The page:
Debugging Support

When ACT programs get long, it may be difficult to track down why a particular circuit is not being constructed properly. To help debug this, there are two basic debugging constructs provided.


Sometimes it is useful to be able to check that a parameter (or an expression of parameters) has a reasonable value. To express this, ACT supports explicit assertions. We use Hoare's syntax for assertions, so the assertion that x must be 8 would be written


If a more meaningful message is required, the following syntax is also supported:

{x=8 : "This assertion failed"};

which also reports the message specified when the assertion failed.

During circuit development/debugging, it may be helpful to assert that two signals are connected to each other or in fact disconnected from each other at a particular point during circuit construction. To assert that a is connected to b, use:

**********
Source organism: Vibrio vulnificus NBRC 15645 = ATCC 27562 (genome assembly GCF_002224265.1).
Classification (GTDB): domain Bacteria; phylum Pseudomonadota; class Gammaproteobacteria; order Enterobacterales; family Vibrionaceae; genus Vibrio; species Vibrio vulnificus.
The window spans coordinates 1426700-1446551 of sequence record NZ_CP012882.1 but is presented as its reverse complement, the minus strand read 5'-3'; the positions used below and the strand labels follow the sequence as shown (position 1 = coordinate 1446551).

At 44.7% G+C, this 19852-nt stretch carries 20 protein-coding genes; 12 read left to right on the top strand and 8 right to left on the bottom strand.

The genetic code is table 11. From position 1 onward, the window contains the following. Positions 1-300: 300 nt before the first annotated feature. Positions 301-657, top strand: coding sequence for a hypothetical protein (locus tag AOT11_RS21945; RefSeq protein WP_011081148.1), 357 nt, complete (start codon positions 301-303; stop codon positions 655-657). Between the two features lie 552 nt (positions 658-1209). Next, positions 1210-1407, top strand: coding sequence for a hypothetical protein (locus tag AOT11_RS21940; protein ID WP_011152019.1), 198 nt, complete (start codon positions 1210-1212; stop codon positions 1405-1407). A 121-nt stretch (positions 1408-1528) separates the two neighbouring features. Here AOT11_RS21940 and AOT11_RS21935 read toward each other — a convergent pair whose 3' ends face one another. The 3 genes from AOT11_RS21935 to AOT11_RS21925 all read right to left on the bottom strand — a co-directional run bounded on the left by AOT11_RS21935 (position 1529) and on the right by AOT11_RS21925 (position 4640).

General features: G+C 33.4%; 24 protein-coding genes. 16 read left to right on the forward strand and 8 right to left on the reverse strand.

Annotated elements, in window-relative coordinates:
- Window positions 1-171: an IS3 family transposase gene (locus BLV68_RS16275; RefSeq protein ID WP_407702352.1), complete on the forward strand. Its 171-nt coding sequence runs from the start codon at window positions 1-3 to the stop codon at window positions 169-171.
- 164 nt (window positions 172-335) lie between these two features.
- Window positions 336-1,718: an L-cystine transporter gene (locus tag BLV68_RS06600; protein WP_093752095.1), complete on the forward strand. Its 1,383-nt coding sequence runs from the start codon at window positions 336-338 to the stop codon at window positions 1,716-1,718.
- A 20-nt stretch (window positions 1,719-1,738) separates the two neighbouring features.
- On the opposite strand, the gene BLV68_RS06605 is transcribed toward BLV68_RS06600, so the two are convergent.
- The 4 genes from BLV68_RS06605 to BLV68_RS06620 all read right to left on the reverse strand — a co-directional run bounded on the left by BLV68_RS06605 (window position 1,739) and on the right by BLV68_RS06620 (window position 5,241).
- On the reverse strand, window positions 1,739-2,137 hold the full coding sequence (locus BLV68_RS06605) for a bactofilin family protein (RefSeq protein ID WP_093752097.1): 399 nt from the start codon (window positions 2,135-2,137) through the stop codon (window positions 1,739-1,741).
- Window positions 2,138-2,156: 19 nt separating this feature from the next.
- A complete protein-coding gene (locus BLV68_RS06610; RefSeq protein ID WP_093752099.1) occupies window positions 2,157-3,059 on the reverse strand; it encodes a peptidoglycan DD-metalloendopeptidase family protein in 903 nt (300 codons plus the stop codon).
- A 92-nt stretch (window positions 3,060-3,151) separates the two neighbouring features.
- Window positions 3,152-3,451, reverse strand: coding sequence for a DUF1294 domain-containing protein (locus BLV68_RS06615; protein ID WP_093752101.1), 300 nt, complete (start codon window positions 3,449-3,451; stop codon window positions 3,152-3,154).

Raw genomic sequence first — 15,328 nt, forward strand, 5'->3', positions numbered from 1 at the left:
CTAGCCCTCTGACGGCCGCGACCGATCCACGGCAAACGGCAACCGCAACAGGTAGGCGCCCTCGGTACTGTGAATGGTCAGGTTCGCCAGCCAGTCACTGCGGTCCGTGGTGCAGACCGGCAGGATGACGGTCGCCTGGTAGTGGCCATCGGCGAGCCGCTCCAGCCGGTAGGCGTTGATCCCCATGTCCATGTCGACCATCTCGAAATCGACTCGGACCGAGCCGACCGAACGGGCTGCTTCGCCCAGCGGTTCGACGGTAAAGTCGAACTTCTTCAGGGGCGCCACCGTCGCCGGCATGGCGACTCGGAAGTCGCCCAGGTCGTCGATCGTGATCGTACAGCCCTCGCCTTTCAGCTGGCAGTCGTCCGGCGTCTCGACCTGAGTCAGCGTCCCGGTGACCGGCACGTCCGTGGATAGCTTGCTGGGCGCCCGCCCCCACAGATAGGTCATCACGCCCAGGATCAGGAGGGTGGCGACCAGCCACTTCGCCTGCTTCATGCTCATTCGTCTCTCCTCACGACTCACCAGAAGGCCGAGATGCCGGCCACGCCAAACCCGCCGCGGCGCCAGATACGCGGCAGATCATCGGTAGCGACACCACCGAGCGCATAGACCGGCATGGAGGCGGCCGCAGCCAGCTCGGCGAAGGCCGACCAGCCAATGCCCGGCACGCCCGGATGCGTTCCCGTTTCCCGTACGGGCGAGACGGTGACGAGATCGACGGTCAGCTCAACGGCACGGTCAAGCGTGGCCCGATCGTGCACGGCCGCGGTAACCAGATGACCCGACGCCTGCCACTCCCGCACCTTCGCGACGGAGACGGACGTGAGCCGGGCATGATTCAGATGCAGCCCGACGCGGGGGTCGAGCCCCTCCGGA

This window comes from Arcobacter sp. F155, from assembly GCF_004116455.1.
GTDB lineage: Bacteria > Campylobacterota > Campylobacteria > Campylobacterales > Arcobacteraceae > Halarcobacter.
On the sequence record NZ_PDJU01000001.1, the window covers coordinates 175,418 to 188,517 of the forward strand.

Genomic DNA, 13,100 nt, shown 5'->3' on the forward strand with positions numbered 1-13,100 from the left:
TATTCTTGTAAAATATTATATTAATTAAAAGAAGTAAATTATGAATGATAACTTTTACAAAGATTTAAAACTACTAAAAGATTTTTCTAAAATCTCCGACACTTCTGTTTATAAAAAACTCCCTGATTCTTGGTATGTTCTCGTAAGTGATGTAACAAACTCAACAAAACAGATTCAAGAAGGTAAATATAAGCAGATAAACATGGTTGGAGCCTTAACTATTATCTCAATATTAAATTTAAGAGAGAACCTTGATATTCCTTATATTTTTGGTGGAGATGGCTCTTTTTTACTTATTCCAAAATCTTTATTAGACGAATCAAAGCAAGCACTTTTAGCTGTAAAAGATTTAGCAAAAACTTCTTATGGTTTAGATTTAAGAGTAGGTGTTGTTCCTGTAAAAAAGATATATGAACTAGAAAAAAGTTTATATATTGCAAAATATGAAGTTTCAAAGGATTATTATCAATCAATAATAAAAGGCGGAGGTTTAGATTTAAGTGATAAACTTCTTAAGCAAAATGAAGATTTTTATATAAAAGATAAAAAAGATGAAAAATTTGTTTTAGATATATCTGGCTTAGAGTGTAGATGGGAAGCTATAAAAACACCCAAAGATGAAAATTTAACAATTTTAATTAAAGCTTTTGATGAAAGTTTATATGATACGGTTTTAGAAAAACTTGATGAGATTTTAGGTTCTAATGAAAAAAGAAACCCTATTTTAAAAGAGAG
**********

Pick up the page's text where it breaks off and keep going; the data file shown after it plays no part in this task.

bool a;
bool b;
{ a !== b : "a and b are connected connected!" };  // this will pass
a = b;
{ a === b : "a and b are not connected!" }; // this will pass
{ a !== b : "a and b are connected connected!" };  // this will fail

The operators === and !== are used to check that the two signals are connected or disconnected at the point the assertion was encountered during circuit construction.

Log Messages

ACT supports debug log messages in verbose mode. A debug log statement can be written as:

${ "Hello!" };   // log message "Hello"

When this construct is encountered, a log message is displayed. By default these messages are ignored; to see them, use the -Vconfig ACT command-line option to any ACT tool. (Note that this will also display the names of the configuration files loaded by ACT.)

A log message can include multiple values, including parameter expressions. This can be useful to check values of parameters.

${ "Parameter i has value ", i };  // display the value of i